Cryptocurrency entered the mainstream economy in 2013 when Forbes listed Bitcoin as the best investment of that year, calling 2013 the “year of the bitcoin.” Then, in 2014, Bloomberg News made the statement that Bitcoin was one of the year’s worst investments. Since these early days, citizens and economists alike have remained skeptical of Bitcoin and other cryptocurrencies. Over the past few years, celebrities have gotten increasingly involved in “pushing cryptocurrency and non-fungible tokens at a speed once reserved for viral dances,” according to the Washington Post. In the wake of recent events, the Securities and Exchange Commission is beginning to crack down on celebrity endorsement that has gone too far.
New investment vehicles and opportunities have flooded the financial services industry over the past few decades, but arguably none have grown in popularity at a rate comparable to cryptocurrency. A cryptocurrency is a digital or virtual currency typically based on a decentralized network that utilizes blockchain technology. In other words, this decentralized feature allows a network of users to verify and record transactions without relying on any central authority, which permits the cryptocurrency to exist without government interference.
Cryptocurrency has an air of mystery about it. It seemingly burst onto the scene a decade ago, and while some of the stories about it may seem outlandish, many of them are true. The first known Bitcoin purchase was for two pizzas and prices can fluctuate wildly based off of tweets. With the origins of such a thing being the subject of internet humor and its value being so volatile, what level of attention and care is due to it?
Starbucks. What comes to mind? Expensive coffee in a nice atmosphere? Mermaids? A warm pumpkin spice latte? Perhaps. However, the words “billion-dollar bank” likely do not cross anyone’s mind. As wild as it seems, the huge coffee company actually has $1.5 billion in assets, an amount larger than eighty-five percent of the banks in the United States. Not only is Starbucks flush with cash, but, unlike actual banks, it can use this money to invest in other ventures, invest in the marketplace, or expand its business. This begs the question, is Starbucks merely a coffee company or will it join the ranks of Bank of America and Citibank?
Cryptocurrencies have often been associated with illegal activities due to the fact that they allow users to remain relatively anonymous. This anonymity is possible because, when transacting with Bitcoin and other cryptocurrencies, you can see where funds are being sent but not who sent or received them. However, there are signs that the use of crypto for unlawful purposes may be falling with illicit activity accounting for just 0.34% of all crypto transactions last year – down from roughly 2% a year earlier. Despite this improvement, cryptocurrency regulation appears to remain a top priority for federal lawmakers. One such example of this is the proposal of an anti-money laundering rule which would require people who hold their cryptocurrency in a private digital wallet to undergo identity checks if they make transactions of $3,000 or more. But Congress does not appear to be stopping there. As cryptocurrencies surged in value in recent days, lawmakers jumped to introduce two new bills aimed at advancing regulation of these precarious digital assets.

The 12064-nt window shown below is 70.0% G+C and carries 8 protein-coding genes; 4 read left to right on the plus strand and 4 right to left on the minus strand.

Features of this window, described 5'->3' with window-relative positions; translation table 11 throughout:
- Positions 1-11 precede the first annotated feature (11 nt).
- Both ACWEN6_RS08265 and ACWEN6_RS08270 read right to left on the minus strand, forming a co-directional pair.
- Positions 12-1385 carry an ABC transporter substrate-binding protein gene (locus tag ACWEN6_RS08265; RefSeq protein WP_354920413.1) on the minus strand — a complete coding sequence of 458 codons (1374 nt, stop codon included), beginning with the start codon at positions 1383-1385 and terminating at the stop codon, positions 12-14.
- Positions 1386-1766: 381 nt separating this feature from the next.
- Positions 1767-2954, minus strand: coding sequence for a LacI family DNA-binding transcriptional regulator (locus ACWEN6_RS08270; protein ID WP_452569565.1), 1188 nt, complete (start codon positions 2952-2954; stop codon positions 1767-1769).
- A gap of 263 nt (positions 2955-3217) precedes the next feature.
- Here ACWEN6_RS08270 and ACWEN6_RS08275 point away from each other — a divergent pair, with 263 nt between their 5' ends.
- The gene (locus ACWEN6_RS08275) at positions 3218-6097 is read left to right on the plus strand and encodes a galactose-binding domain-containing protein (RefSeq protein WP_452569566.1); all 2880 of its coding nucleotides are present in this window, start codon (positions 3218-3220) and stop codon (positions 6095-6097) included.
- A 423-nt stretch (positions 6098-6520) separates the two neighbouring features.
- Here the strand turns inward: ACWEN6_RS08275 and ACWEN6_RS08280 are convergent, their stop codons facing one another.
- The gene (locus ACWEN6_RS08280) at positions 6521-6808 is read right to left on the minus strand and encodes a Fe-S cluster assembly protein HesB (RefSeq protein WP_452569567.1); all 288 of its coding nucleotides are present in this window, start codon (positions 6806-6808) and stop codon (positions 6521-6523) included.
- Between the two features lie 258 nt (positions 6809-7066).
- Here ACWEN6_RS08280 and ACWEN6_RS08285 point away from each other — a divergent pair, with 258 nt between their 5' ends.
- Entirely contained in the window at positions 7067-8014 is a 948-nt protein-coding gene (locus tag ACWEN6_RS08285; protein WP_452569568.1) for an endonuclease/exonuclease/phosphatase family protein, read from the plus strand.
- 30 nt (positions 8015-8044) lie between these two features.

GameStop started 2021 with a stock price below $20 but saw its stock price skyrocket to well above $300 a share towards the end of January. The rally would be hard to explain by solely relying on the company’s financial reports or underlying fundamentals. Instead, the rally has to be explained through a combination of external factors involving a popular fintech company’s app, manic speculation by retail investors, and Reddit. Although at first glance this may seem like a new phenomenon, the same factors have been at play for years with a huge interest in Tesla and Bitcoin – and they pose a risk to the markets that regulators and Wall Street together can’t ignore.